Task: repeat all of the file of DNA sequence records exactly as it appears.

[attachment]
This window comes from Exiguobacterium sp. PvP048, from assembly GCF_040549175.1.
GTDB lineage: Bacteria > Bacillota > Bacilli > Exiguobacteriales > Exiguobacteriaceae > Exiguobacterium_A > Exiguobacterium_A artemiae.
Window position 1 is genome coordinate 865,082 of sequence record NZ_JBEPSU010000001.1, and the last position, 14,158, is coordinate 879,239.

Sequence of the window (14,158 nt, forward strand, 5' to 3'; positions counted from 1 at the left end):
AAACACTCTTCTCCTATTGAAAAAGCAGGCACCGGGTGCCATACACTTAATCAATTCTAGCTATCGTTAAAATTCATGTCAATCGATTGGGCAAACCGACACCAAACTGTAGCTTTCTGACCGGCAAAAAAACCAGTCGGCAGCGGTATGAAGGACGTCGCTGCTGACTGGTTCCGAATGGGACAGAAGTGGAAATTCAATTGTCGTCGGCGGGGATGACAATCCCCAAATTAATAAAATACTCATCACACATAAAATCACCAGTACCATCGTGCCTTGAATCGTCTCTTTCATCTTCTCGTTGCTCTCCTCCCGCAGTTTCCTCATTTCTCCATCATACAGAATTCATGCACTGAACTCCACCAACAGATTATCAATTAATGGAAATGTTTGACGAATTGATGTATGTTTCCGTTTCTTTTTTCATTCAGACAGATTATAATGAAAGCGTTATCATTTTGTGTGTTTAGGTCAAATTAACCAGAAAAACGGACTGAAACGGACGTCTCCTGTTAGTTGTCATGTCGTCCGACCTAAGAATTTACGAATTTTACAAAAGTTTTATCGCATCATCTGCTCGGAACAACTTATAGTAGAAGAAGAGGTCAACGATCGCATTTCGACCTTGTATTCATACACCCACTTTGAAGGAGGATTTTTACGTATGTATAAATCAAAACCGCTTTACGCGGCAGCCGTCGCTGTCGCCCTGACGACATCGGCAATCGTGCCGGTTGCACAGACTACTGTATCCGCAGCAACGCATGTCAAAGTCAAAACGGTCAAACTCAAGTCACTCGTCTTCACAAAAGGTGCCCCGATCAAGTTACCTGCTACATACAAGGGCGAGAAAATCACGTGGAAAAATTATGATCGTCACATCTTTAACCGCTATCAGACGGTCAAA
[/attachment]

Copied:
This window comes from Exiguobacterium sp. PvP048, from assembly GCF_040549175.1.
GTDB lineage: Bacteria > Bacillota > Bacilli > Exiguobacteriales > Exiguobacteriaceae > Exiguobacterium_A > Exiguobacterium_A artemiae.
Window position 1 is genome coordinate 865,082 of sequence record NZ_JBEPSU010000001.1, and the last position, 14,158, is coordinate 879,239.

Sequence of the window (14,158 nt, forward strand, 5' to 3'; positions counted from 1 at the left end):
AAACACTCTTCTCCTATTGAAAAAGCAGGCACCGGGTGCCATACACTTAATCAATTCTAGCTATCGTTAAAATTCATGTCAATCGATTGGGCAAACCGACACCAAACTGTAGCTTTCTGACCGGCAAAAAAACCAGTCGGCAGCGGTATGAAGGACGTCGCTGCTGACTGGTTCCGAATGGGACAGAAGTGGAAATTCAATTGTCGTCGGCGGGGATGACAATCCCCAAATTAATAAAATACTCATCACACATAAAATCACCAGTACCATCGTGCCTTGAATCGTCTCTTTCATCTTCTCGTTGCTCTCCTCCCGCAGTTTCCTCATTTCTCCATCATACAGAATTCATGCACTGAACTCCACCAACAGATTATCAATTAATGGAAATGTTTGACGAATTGATGTATGTTTCCGTTTCTTTTTTCATTCAGACAGATTATAATGAAAGCGTTATCATTTTGTGTGTTTAGGTCAAATTAACCAGAAAAACGGACTGAAACGGACGTCTCCTGTTAGTTGTCATGTCGTCCGACCTAAGAATTTACGAATTTTACAAAAGTTTTATCGCATCATCTGCTCGGAACAACTTATAGTAGAAGAAGAGGTCAACGATCGCATTTCGACCTTGTATTCATACACCCACTTTGAAGGAGGATTTTTACGTATGTATAAATCAAAACCGCTTTACGCGGCAGCCGTCGCTGTCGCCCTGACGACATCGGCAATCGTGCCGGTTGCACAGACTACTGTATCCGCAGCAACGCATGTCAAAGTCAAAACGGTCAAACTCAAGTCACTCGTCTTCACAAAAGGTGCCCCGATCAAGTTACCTGCTACATACAAGGGCGAGAAAATCACGTGGAAAAATTATGATCGTCACATCTTTAACCGCTATCAGACGGTCAAA